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# Kc HELP!!!

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1. Could anyone help me understand the following question:

2NO2(g) --> N2O4(g) (delta H=-57)

The experiment is repeated but the pressure in the container is doubled.
Explain in terms of Kc the effect on the concentrations of N2O4 when the mixture has reached equilibrium.

Kc does not change
[NO2] increases more than [N2O4]
equlibrium shifts to right to restore Kc

Why does Kc shift equilibrium rather than le Chatelier?
Why does [NO2] increase more than [N2O4]?
If [NO2] increases more than [N2O4], then why does equilibrium shift right?
Has it got anything to do with the fact that [NO2] is squared in Kc equation?

2. It probably doesn't say that Le Chatelier shifts the equilibrium because it's more of a rule of thumb than an actual explanation of why things happen. You could figure out the direction of the shift using it, but using the Kc helps you to figure out the numeral change, while Le Chatelier just points you to the right direction.

Think of it this way; at the beginning, you have 2 moles of NO2 and 1 mole of N2O4. When the pressure is changed, let's say you end up with 1,8 moles of NO2 and 1,1 moles of N2O4. If the change in pressure was brought about with a change in volume, say from 2 liters to 1, at first the concentration of NO2 would be 1 and after the pressure increase it would be 1,8; while with N2O4 it would first be 0,5 and then 1,1.

If you think of it mathematically, since we often use numbers like 0,2 or 0,05 as concentrations, squaring a concentration actually makes the number smaller, so the [NO2] has to increase more than [N204] just to keep Kc constant.

This didn't answer your question fully, but I hope it helps at least a bit!
3. That really does help thank you very much!

But now I'm wondering what would you do if nothing is squared in the Kc equation? Would you then revert back to number of gaseous molecules to decide what increases more (e.g. the side with fewer gaseous molecules must increase more or something like that?)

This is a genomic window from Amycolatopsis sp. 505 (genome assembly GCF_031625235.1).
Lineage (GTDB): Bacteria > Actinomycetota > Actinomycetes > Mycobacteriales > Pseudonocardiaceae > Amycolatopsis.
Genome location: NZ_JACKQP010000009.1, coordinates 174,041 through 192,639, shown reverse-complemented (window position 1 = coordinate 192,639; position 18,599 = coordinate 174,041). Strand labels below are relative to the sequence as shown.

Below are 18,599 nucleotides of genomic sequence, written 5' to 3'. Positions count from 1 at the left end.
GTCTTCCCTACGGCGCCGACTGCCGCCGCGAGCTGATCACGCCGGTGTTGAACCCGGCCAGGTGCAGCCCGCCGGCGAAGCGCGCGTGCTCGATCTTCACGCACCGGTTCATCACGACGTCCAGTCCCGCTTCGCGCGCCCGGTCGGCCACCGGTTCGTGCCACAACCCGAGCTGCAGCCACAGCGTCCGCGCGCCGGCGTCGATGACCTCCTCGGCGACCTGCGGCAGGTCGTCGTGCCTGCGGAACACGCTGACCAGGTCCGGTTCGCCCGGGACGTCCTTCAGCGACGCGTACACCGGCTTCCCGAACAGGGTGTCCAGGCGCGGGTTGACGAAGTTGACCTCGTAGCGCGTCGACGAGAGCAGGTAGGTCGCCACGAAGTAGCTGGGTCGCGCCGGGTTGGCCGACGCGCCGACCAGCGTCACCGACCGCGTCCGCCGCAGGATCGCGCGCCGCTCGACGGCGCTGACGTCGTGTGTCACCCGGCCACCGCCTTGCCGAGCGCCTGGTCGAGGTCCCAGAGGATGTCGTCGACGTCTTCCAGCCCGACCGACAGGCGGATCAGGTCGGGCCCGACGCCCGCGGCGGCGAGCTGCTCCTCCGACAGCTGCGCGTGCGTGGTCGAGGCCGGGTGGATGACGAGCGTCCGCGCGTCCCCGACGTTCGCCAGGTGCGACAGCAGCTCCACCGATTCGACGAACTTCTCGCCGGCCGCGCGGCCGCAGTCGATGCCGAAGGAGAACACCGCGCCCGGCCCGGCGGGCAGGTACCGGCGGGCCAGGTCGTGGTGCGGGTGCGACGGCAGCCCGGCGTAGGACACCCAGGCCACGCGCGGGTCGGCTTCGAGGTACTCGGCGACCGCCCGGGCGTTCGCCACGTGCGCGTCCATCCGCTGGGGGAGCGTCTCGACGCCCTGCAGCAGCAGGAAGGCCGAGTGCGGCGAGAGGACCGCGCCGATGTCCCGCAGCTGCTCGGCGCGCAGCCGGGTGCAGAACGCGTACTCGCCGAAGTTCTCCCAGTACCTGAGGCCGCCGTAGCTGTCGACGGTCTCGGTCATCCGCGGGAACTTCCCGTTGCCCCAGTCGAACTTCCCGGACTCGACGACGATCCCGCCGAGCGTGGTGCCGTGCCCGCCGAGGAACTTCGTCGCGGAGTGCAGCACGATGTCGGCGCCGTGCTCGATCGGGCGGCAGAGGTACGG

4. (Original post by alar)
That really does help thank you very much!

But now I'm wondering what would you do if nothing is squared in the Kc equation? Would you then revert back to number of gaseous molecules to decide what increases more (e.g. the side with fewer gaseous molecules must increase more or something like that?)
So you mean like a situation where y (g) + z (g) -----> x (g)? Yeah I'd say it's a useful strategy to start with. If you're working from conditions where [y] = [z], then it's basically the same situation as before and you can treat the equation as if just one term was squared. When the concentrations aren't the same, I guess you'd have to work out the actual increases mathematically, but I'm sure no one will ask you that without giving more info.
5. Okay that makes sense, thanks so much!
6. (Original post by alar)
Could anyone help me understand the following question:

2NO2(g) --> N2O4(g) (delta H=-57)

The experiment is repeated but the pressure in the container is doubled.
Explain in terms of Kc the effect on the concentrations of N2O4 when the mixture has reached equilibrium.

Kc does not change
[NO2] increases more than [N2O4]
equlibrium shifts to right to restore Kc

Why does Kc shift equilibrium rather than le Chatelier?
Why does [NO2] increase more than [N2O4]?
If [NO2] increases more than [N2O4], then why does equilibrium shift right?
Has it got anything to do with the fact that [NO2] is squared in Kc equation?

There is a crucial mistake in your mark scheme - the [NO2] should be squared - the concentrations of each change in exactly the same way if the pressure is changed but the square of [NO2] increases more than [\N2O4} when pressure increasd
7. (Original post by GDN)
There is a crucial mistake in your mark scheme - the [NO2] should be squared - the concentrations of each change in exactly the same way if the pressure is changed but the square of [NO2] increases more than [\N2O4} when pressure increasd
Cheers that makes everything clearer!

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